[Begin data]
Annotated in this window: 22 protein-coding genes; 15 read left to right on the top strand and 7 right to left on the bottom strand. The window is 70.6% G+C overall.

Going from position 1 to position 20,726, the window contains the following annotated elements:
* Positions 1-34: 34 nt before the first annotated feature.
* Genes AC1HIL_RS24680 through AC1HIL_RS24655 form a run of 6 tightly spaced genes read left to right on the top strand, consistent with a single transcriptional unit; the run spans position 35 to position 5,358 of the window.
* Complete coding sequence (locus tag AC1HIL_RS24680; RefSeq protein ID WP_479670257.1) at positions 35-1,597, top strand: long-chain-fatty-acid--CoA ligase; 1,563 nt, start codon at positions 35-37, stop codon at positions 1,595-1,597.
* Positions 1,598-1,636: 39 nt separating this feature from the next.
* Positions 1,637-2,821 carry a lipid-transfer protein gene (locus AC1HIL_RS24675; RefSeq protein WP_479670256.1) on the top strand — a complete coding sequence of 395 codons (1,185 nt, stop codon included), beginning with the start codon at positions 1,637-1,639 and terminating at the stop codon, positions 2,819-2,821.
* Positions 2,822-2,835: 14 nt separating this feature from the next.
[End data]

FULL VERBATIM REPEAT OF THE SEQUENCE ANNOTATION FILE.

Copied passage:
Annotated in this window: 22 protein-coding genes; 15 read left to right on the top strand and 7 right to left on the bottom strand. The window is 70.6% G+C overall.

Going from position 1 to position 20,726, the window contains the following annotated elements:
* Positions 1-34: 34 nt before the first annotated feature.
* Genes AC1HIL_RS24680 through AC1HIL_RS24655 form a run of 6 tightly spaced genes read left to right on the top strand, consistent with a single transcriptional unit; the run spans position 35 to position 5,358 of the window.
* Complete coding sequence (locus tag AC1HIL_RS24680; RefSeq protein ID WP_479670257.1) at positions 35-1,597, top strand: long-chain-fatty-acid--CoA ligase; 1,563 nt, start codon at positions 35-37, stop codon at positions 1,595-1,597.
* Positions 1,598-1,636: 39 nt separating this feature from the next.
* Positions 1,637-2,821 carry a lipid-transfer protein gene (locus AC1HIL_RS24675; RefSeq protein WP_479670256.1) on the top strand — a complete coding sequence of 395 codons (1,185 nt, stop codon included), beginning with the start codon at positions 1,637-1,639 and terminating at the stop codon, positions 2,819-2,821.
* Positions 2,822-2,835: 14 nt separating this feature from the next.